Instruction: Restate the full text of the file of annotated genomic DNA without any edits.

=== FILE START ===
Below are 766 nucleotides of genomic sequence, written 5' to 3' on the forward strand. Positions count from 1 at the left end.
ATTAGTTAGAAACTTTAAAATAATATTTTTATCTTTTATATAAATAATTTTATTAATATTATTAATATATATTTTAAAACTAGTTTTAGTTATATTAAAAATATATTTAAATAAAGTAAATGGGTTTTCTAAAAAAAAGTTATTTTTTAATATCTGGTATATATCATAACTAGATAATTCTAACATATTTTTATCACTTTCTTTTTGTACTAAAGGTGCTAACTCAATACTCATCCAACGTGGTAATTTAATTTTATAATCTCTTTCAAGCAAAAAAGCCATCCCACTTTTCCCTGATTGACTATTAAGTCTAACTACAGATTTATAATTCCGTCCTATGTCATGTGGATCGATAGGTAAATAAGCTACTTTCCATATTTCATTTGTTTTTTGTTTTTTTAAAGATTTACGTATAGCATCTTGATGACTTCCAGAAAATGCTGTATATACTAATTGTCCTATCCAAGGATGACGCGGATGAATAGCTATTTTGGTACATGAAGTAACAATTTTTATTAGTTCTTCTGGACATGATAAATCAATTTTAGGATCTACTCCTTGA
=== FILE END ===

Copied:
Below are 766 nucleotides of genomic sequence, written 5' to 3' on the forward strand. Positions count from 1 at the left end.
ATTAGTTAGAAACTTTAAAATAATATTTTTATCTTTTATATAAATAATTTTATTAATATTATTAATATATATTTTAAAACTAGTTTTAGTTATATTAAAAATATATTTAAATAAAGTAAATGGGTTTTCTAAAAAAAAGTTATTTTTTAATATCTGGTATATATCATAACTAGATAATTCTAACATATTTTTATCACTTTCTTTTTGTACTAAAGGTGCTAACTCAATACTCATCCAACGTGGTAATTTAATTTTATAATCTCTTTCAAGCAAAAAAGCCATCCCACTTTTCCCTGATTGACTATTAAGTCTAACTACAGATTTATAATTCCGTCCTATGTCATGTGGATCGATAGGTAAATAAGCTACTTTCCATATTTCATTTGTTTTTTGTTTTTTTAAAGATTTACGTATAGCATCTTGATGACTTCCAGAAAATGCTGTATATACTAATTGTCCTATCCAAGGATGACGCGGATGAATAGCTATTTTGGTACATGAAGTAACAATTTTTATTAGTTCTTCTGGACATGATAAATCAATTTTAGGATCTACTCCTTGA